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Which clippings match 'Early Computer-era' keyword pg.1 of 2
16 MARCH 2016

British television series 'Database': How to send an 'E mail' in 1984

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TAGS

1980s1984BBC MicroBritish television seriesCommodore 64 • Commodore VIC-20 • computer agecomputer historycomputing history • Database (TV series 1984) • Dragon 32 • Dragon 64 • early adopterearly computer-eraforerunnerhome computerinformation ageInternet • Jane Ashton • Julian Green • Micronet • modem • online server • Pat Green • personal computerprecursor technology • press telephone • Prestel • Prestel MicroComputing • rotary telephone • telecommunicationstelephonetelevisionThames TelevisionTV seriesUK • UK Post Office • VIC-20 • Videotex • Viewdata technology • ZX SpectrumZX81

CONTRIBUTOR

Simon Perkins
18 AUGUST 2015

Pioneering instructional animators Bruce and Katharine Cornwell

"Bruce and Katharine Cornwell are primarily known for a series of remarkable animated films on the subject of geometry. Created on the Tektronics 4051 Graphics Terminal, they are brilliant short films, tracing geometric shapes to intriguing music, including the memorable 'Bach meets Third Steam Jazz' musical score in 'Congruent Triangles.' Their work, distributed by the defunct International Film Bureau, is now out of distribution."

(Geoff Alexander, 2015, Academic Film Archive)

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TAGS

19762D animationabstract graphic animation • Academic Film Archive • basic geometric shapes • Bruce Cornwell • computer animationdigital pioneersearly computer-eraEuclidean geometrygeometric shapesgeometryinstructional materials • International Film Bureau (IFB) • Katharine Cornwell • mathematics educationmotion graphicspioneering animatorpolygon • Tektronix 4051 Graphics Terminal • triangle • visual representations of mathematical concepts

CONTRIBUTOR

Simon Perkins
10 FEBRUARY 2014

Western Electric AT&T: early computer graphics

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1968AT and T • Beflicks • Bell Laboratories Flicks • Bell LabsBell Telephone Laboratoriescomputer graphicscomputer history • computer movie • Daisy Bell (Bicycle Built for Two) • digital drawing • digital movie • digital pen • early computer-erahuman speechlight penPrelinger Archivespunch cards • random letters • robotic voice • sheet music • speakingspeechspeech synthesissynthesis machines • synthesized speech • The Incredible Machine (1968) • typewriter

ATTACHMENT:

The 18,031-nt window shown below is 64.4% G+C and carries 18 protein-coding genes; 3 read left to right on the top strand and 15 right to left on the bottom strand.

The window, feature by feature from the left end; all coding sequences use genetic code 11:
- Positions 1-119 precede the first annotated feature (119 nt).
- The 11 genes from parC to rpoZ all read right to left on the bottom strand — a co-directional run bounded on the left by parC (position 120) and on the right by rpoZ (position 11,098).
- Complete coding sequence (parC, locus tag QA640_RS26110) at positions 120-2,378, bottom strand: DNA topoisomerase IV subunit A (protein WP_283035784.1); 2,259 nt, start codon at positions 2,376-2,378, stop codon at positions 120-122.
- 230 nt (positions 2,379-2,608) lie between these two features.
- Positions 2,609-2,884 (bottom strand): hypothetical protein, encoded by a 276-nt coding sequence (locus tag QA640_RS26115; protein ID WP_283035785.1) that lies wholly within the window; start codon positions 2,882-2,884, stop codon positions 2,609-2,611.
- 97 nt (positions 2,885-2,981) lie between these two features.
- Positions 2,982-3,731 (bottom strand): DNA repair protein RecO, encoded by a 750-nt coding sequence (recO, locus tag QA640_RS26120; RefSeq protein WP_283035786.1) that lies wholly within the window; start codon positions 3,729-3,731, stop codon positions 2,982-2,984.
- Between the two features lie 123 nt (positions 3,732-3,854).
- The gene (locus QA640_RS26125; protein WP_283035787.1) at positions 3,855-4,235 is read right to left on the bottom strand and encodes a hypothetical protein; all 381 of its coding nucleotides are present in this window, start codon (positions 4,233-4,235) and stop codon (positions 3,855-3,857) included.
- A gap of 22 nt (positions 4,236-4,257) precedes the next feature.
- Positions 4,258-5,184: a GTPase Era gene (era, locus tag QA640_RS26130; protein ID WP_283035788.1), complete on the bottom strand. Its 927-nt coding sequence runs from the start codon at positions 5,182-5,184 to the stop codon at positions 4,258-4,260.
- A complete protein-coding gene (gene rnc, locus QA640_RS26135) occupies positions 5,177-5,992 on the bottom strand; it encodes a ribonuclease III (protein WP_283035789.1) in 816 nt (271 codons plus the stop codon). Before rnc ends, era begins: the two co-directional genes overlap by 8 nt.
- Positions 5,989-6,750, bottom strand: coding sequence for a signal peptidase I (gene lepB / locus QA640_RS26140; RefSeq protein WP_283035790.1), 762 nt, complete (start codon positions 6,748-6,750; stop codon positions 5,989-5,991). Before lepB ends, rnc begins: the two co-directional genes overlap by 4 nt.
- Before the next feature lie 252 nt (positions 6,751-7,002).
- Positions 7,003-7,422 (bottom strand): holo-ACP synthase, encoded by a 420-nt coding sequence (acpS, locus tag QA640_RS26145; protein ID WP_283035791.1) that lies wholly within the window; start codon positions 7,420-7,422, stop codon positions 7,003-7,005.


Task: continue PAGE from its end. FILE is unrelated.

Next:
CONTRIBUTOR

Simon Perkins
06 FEBRUARY 2014

Pierre Hébert: Around Perception (1968)

"Around Perception is a groundbreaking experiment on computer–based animation, consisting of 11 audiovisual events designed to baffle cognition and unrest comfortable notions of reality. Unlike most of his later films, Hébert chose not to collaborate with top–notch experimental musicians and created the soundtrack himself. In this, he followed a method also used by Norman McLaren: to scratch sound directly onto the film itself. The relation between sound and picture, however, is not as symbiotic as in McLaren's Synchromy: although there are organic reactions between the two domains, one is not a direct translation of the other. This, of course, need not be seen as a weakness. Indeed, with its fast–paced changes of color and geometrical patterns, and the employment of Columbia–like richly crafted electronic tones, Around Perception works as a tremendously hallucinatory exercise in trompe l'oeil (and l'oreille) techniques. Or, as stated by Hébert himself at the beginning of the film, an exercise 'for the mind and against the mind'."

(The Sound of Eye)

Fig.1 "Around Perception", Director: Pierre Hébert, Year: 1968, Time: 16 mins, Music: Pierre Hébert.

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CONTRIBUTOR

Simon Perkins
25 APRIL 2013

Lillian Schwartz: computer-mediated art pioneer

"Produced by Larry Keating for AT&T. 'THE ARTIST AND THE COMPUTER is an excellent introductory informational film that dispels some of the 'mystery' of computer–art technology, as it clarifies the necessary human input of integrity, artistic sensibilities, and aesthetics…. Ms. Schwartz's voice over narration explains what she hoped to accomplish in the excerpts from a number of her films and gives insight into the artist's problems and decisions…. I would recommend THE ARTIST AND THE COMPUTER for all grade levels, in classes on filmmaking, art appreciation, and human values.' – John Canemaker, Film News, Animation, Jan.–Feb. 1978. Cine Golden Eagle 1976; New York Film Festival; USIA – Animation and Education 1977; Annual Creative Problem Solving Institute, 1980. Recent screening at the Museum of Modern Art, New York, December 10, 2012."

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CONTRIBUTOR

Simon Perkins
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